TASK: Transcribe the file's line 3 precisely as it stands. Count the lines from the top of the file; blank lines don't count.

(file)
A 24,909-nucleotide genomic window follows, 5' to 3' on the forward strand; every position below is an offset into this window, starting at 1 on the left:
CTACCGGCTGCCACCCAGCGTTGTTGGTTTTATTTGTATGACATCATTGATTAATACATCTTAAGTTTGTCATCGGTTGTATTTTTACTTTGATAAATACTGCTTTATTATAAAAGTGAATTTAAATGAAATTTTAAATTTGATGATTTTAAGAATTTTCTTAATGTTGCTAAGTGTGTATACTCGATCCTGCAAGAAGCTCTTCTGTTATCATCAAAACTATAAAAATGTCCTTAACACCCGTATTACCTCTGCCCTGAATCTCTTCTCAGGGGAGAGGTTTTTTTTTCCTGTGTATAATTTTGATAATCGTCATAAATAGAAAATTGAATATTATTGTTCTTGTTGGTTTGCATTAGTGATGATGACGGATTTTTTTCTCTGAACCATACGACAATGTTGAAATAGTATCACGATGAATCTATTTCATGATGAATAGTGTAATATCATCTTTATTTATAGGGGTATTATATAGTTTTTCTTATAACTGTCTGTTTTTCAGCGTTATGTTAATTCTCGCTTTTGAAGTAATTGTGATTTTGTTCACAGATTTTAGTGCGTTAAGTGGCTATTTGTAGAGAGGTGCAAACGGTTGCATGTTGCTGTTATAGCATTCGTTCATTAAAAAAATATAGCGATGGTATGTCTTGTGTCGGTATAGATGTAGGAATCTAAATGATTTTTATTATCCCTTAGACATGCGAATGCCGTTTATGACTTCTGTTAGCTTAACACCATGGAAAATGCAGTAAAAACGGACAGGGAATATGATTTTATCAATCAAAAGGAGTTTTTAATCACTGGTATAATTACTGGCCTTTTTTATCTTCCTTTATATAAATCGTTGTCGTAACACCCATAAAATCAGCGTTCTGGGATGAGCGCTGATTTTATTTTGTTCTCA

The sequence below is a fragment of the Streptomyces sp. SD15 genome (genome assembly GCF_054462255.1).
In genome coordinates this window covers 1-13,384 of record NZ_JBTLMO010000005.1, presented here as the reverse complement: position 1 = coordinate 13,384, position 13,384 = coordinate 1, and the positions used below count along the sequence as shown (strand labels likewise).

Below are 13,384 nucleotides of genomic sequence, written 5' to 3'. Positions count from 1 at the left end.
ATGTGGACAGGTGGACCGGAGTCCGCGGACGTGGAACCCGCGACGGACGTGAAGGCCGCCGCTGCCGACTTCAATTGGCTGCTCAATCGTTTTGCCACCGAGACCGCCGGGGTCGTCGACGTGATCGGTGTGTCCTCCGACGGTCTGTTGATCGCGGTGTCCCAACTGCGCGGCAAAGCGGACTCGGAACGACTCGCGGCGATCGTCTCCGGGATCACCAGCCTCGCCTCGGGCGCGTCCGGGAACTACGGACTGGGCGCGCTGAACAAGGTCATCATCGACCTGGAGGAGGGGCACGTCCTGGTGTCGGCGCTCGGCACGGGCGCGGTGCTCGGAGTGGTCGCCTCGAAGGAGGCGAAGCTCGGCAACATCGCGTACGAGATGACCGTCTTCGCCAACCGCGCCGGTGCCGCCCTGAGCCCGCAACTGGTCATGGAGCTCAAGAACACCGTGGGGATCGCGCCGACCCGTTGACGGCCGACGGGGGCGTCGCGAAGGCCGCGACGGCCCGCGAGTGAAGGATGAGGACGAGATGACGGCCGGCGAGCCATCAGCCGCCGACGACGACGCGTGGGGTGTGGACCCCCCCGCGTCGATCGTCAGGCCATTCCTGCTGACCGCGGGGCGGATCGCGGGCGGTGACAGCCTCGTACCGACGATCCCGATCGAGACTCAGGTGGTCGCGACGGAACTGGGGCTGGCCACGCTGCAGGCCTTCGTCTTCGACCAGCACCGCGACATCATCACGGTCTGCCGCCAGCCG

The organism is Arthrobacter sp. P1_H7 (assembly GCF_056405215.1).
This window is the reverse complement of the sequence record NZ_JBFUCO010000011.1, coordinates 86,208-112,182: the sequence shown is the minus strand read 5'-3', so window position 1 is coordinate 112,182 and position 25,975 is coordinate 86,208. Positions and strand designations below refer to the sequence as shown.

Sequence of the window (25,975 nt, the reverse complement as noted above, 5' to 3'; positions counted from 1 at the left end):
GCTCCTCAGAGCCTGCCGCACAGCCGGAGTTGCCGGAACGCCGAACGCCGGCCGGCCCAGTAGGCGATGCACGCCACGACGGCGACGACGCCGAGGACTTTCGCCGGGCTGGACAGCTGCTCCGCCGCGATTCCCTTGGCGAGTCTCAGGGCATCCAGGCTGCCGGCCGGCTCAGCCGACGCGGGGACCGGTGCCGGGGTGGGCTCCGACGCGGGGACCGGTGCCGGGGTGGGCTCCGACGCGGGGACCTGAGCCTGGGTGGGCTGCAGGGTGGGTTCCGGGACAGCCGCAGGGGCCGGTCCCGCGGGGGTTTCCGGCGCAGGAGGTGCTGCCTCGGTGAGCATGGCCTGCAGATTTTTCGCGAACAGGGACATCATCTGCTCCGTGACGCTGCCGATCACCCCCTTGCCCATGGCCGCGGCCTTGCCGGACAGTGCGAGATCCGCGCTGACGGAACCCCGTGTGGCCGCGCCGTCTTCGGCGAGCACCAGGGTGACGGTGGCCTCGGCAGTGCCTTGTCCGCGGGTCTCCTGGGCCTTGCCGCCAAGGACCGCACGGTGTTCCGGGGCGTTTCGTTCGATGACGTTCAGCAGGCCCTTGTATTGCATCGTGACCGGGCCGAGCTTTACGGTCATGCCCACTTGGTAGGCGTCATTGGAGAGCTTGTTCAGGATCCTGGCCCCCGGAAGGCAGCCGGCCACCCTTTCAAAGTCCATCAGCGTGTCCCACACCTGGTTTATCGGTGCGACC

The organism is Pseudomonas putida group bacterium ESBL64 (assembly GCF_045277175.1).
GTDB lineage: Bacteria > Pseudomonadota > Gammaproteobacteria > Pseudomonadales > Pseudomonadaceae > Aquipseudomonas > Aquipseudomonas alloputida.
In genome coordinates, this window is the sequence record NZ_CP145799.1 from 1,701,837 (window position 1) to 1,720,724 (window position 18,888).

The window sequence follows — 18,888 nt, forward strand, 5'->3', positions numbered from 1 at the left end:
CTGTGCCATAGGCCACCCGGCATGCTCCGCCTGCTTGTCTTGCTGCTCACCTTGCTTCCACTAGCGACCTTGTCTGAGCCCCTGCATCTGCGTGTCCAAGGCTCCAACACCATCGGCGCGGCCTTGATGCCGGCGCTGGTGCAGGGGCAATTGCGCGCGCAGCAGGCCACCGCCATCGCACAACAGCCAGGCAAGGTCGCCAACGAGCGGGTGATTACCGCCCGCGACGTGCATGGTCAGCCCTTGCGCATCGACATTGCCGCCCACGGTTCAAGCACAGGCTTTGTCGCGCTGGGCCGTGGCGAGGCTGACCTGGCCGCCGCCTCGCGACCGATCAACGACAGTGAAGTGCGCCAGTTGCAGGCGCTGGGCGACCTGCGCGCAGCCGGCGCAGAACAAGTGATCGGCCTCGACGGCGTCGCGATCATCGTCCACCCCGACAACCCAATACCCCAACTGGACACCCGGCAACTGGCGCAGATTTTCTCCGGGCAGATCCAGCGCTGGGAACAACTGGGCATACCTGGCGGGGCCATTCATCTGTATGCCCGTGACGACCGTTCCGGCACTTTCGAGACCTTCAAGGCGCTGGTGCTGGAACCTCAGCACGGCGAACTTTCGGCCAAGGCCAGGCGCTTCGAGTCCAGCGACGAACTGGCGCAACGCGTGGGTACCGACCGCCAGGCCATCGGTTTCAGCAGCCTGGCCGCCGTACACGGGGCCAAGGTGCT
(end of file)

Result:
The sequence below is a fragment of the Streptomyces sp. SD15 genome (genome assembly GCF_054462255.1).